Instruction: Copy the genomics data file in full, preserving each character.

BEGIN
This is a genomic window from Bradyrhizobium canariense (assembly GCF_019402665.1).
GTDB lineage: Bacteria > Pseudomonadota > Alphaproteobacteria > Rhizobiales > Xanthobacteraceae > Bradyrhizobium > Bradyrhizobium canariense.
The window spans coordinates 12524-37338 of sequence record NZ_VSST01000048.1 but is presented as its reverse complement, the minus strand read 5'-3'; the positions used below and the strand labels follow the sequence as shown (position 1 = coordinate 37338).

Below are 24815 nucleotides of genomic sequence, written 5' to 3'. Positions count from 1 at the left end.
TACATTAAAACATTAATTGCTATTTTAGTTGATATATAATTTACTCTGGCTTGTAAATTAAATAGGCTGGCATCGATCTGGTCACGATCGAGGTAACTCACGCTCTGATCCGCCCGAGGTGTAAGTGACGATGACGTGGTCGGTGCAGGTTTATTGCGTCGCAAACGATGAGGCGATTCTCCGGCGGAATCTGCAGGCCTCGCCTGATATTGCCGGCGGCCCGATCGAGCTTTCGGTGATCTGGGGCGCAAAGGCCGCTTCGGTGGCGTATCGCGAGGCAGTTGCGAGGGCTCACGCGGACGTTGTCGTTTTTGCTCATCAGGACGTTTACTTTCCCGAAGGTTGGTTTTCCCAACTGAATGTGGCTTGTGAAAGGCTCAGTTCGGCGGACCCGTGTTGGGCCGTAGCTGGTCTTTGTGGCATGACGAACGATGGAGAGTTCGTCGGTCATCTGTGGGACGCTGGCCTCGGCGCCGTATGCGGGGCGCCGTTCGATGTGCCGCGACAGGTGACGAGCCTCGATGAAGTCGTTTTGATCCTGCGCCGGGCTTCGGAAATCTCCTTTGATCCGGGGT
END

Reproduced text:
This is a genomic window from Bradyrhizobium canariense (assembly GCF_019402665.1).
GTDB lineage: Bacteria > Pseudomonadota > Alphaproteobacteria > Rhizobiales > Xanthobacteraceae > Bradyrhizobium > Bradyrhizobium canariense.
The window spans coordinates 12524-37338 of sequence record NZ_VSST01000048.1 but is presented as its reverse complement, the minus strand read 5'-3'; the positions used below and the strand labels follow the sequence as shown (position 1 = coordinate 37338).

Below are 24815 nucleotides of genomic sequence, written 5' to 3'. Positions count from 1 at the left end.
TACATTAAAACATTAATTGCTATTTTAGTTGATATATAATTTACTCTGGCTTGTAAATTAAATAGGCTGGCATCGATCTGGTCACGATCGAGGTAACTCACGCTCTGATCCGCCCGAGGTGTAAGTGACGATGACGTGGTCGGTGCAGGTTTATTGCGTCGCAAACGATGAGGCGATTCTCCGGCGGAATCTGCAGGCCTCGCCTGATATTGCCGGCGGCCCGATCGAGCTTTCGGTGATCTGGGGCGCAAAGGCCGCTTCGGTGGCGTATCGCGAGGCAGTTGCGAGGGCTCACGCGGACGTTGTCGTTTTTGCTCATCAGGACGTTTACTTTCCCGAAGGTTGGTTTTCCCAACTGAATGTGGCTTGTGAAAGGCTCAGTTCGGCGGACCCGTGTTGGGCCGTAGCTGGTCTTTGTGGCATGACGAACGATGGAGAGTTCGTCGGTCATCTGTGGGACGCTGGCCTCGGCGCCGTATGCGGGGCGCCGTTCGATGTGCCGCGACAGGTGACGAGCCTCGATGAAGTCGTTTTGATCCTGCGCCGGGCTTCGGAAATCTCCTTTGATCCGGGGT